Globally, Inter Pares works with organizations engaged in building a more equitable world. Here are some highlights of what we’ve accomplished together in 2016.
As part of its work with communities in Kenya, South Sudan, Mali, Uganda, and Burundi, ACORD captured personal reflections from 11 experienced women peacebuilders. ACORD will publish these reflections to share the women’s stories, identify gaps in peacebuilding practices, and offer practical suggestions to remove obstacles to women’s participation in peace processes.
Over 600 women who use the Sudanese Organization for Research and Development’s (SORD) clinics are benefiting from SORD’s skills exchange with Toronto’s Barbra Schlifer Commemorative Clinic (BSCC) that took place in October. Both organizations offer legal services to women who experience domestic and sexual violence. Watch a video of a conversation between SORD and BSCC's executive directors discussing women's rights in Sudan and in Canada.
COPAGEN and 202 farmer-researchers completed a three-year study on the impact of Monsanto’s genetically engineered (GE) cotton on farmer livelihoods in Burkina Faso. The results are damning: poorer yields, inferior fibre quality, and concerns about the environmental and human health impacts of production. Unable to find buyers for their GE Bt cotton, cotton companies in Burkina Faso announced in April they would be phasing out production, and are seeking compensation from Monsanto for $76 million USD. Watch a short video about this work.
132 human rights defenders and victims of Colombia’s armed conflict came together in regional gatherings to discuss strategies to help ensure that the peace accords address their concerns. The gatherings focused on transitional justice, right to land, and strategies to end violence against women and girls.
In response to the migration crisis in Central America and Mexico, which is generating mass detentions and deportations, Project Counselling Service coordinated an international mission to Geneva in late summer. The delegation, which included grassroots groups from across the region, held meetings with 21 United Nations institutions, high-level organizations, and civil society groups. Their efforts brought attention to the need for international protection of migrants and refugees from the region.
As part of our engagement with Canadian foreign policy so that it addresses lived realities in countries where we work, Inter Pares testified in May before the parliamentary subcommittee on international human rights about the intolerable situation of Burma’s Rohingya people. Its members were listening: our testimony was cited 19 times in the final report, which included strong recommendations for promoting Rohingya rights. Read the report.
The Harvesting Freedom caravan travelled 1,603 kilometres across Ontario to visit 24 cities during its month-long campaign in early fall. Led by migrant farmworkers and their advocates, the campaign raised awareness of the workers' precarious working conditions and vulnerability to abuse, and called for permanent resident status in order to protect their rights. Look at a photo gallery from the Caravan.
1 legislative bill was launched in October by dozens of civil society organizations under the Open for Justice banner, calling for accountability of Canadian extractive industry corporations working in the global South. If adopted by Parliament, the bill will help to uphold the human rights of millions of people worldwide who are affected by projects such as mines and pipelines. Learn more about the Open for Justice campaign and take action.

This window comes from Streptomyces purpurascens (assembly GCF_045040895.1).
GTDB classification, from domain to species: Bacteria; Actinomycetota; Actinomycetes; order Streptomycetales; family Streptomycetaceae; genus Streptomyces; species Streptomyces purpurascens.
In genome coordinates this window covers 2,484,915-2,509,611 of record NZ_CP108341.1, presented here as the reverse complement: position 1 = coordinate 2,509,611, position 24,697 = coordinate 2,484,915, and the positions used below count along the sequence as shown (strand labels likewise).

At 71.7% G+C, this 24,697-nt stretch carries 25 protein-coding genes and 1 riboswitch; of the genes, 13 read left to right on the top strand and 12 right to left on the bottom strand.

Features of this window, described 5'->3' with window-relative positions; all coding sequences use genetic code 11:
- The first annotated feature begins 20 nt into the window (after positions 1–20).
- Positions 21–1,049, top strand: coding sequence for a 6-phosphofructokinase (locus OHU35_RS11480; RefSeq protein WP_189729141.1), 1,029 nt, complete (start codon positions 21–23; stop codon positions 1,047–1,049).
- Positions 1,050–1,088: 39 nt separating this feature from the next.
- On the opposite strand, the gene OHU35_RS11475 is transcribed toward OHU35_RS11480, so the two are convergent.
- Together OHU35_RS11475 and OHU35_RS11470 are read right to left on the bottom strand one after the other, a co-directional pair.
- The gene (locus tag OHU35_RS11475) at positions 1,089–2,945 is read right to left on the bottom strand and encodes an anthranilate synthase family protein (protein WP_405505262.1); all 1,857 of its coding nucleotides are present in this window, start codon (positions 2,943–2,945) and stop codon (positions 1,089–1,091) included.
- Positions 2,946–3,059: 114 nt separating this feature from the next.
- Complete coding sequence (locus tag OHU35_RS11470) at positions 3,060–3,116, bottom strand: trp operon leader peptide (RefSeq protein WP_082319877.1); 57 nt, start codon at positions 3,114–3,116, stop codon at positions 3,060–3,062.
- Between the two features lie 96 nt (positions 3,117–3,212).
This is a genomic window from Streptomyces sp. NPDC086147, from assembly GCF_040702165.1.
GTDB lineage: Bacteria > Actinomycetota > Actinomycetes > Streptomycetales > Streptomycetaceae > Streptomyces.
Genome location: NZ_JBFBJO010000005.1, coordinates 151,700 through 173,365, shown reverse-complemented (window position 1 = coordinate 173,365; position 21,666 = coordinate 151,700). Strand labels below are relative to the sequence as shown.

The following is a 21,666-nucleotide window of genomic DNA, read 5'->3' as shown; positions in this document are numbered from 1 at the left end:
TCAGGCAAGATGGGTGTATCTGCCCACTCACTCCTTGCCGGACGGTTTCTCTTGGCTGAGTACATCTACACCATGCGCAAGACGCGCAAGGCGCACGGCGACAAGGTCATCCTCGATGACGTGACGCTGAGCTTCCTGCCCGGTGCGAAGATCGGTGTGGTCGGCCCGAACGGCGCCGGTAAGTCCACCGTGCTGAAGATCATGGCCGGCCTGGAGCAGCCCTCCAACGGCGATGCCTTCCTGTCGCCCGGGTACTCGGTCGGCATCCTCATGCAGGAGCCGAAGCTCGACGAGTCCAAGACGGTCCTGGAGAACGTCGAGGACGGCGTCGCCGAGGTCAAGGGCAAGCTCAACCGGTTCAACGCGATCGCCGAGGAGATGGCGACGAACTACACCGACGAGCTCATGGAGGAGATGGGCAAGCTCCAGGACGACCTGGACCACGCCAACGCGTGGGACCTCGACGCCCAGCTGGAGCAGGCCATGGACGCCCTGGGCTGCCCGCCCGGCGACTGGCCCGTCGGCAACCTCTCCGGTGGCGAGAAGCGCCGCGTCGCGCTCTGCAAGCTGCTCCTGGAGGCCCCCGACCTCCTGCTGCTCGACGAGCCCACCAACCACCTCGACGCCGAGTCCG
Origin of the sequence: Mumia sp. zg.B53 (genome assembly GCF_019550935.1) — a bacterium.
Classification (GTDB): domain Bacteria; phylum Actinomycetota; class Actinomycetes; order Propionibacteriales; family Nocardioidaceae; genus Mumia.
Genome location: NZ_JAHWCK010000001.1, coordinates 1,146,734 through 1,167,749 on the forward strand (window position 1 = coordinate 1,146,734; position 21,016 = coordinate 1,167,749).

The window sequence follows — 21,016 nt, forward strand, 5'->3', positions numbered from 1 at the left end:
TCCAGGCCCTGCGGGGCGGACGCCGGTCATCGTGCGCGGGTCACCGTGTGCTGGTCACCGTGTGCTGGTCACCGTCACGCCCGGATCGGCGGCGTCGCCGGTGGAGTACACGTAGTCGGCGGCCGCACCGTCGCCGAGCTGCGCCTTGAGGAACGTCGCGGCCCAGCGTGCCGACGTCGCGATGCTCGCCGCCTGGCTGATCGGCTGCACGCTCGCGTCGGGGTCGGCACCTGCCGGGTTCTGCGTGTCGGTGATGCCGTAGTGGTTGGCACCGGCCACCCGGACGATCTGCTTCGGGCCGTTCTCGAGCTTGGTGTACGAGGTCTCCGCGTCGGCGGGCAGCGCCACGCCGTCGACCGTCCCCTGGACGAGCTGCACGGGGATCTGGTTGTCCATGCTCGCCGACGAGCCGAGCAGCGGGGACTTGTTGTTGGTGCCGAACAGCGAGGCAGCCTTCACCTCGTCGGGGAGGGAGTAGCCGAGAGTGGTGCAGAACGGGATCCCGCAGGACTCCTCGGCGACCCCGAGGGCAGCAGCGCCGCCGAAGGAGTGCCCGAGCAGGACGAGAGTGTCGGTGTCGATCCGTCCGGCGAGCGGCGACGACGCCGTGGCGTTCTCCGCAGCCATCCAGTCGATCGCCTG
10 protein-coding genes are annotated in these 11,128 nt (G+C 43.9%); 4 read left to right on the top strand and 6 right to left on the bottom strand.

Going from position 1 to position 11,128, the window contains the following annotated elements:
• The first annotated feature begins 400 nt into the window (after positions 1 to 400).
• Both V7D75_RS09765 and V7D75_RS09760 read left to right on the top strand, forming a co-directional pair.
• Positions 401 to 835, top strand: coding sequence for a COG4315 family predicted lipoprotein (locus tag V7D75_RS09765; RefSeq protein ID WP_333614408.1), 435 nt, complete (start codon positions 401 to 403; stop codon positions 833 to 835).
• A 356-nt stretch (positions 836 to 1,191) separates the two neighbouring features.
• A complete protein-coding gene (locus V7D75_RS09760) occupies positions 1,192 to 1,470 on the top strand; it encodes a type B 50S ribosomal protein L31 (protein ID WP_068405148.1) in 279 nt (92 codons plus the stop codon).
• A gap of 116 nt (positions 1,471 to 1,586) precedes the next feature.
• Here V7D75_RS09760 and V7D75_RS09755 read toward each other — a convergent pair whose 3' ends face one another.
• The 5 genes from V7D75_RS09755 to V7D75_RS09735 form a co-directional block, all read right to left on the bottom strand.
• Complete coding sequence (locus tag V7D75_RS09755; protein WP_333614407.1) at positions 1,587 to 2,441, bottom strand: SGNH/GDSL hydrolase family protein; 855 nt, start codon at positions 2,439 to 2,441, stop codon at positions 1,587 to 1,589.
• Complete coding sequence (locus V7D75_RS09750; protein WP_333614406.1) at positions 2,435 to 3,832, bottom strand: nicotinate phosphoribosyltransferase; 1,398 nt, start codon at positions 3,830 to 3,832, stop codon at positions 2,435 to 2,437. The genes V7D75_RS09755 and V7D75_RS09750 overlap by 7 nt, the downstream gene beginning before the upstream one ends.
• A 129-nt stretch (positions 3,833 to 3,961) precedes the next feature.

Likhaan has opened 3 new clinics in poor areas of Metro Manila that now offer birthing services as well as family planning to women. Staff have been hired and trained, and reimbursements from the government health insurance program should make them self-financing in a few years. Likhaan is also encouraging the Filipino government to consider its clinics a community-led model to be replicated. Watch an interview with Dr. Junice Melgar discussing Likhaan's work.
Communities affected by Burma’s longstanding conflict gave input to the Ethnic Nationalities Affairs Centre, who developed policy positions on 9 themes, including health, land rights, themes, natural resource management, and trade and investment. These positions were adopted into official negotiating platforms of the main alliance of ethnic armed groups negotiating for a peaceful future in Burma.
Meedoddi Vinoda is a 30-year-old farmer of Deccan Development Society (DDS). Like other DDS-supported farmers, she practices biodiverse agriculture with no fertilizers, pesticides, or irrigation. Last year she earned over 200,000 rupees on her 3-acre plot despite a drought, and in April won the Excellence in Farming Award due to her impressive profit margins. Her neighbour who planted 3 acres of Bt cotton, an input-intensive crop, earned less than 10,000 rupees. Watch a video that compares her success with her neighbour's failure.
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108 groups and organizations around the world to which we provide long-term support and accompaniment. Learn more about our counterparts.
15 co-managers who share equal responsibility and equal salary in a non-hierarchical and feminist organizational structure. Meet our staff members.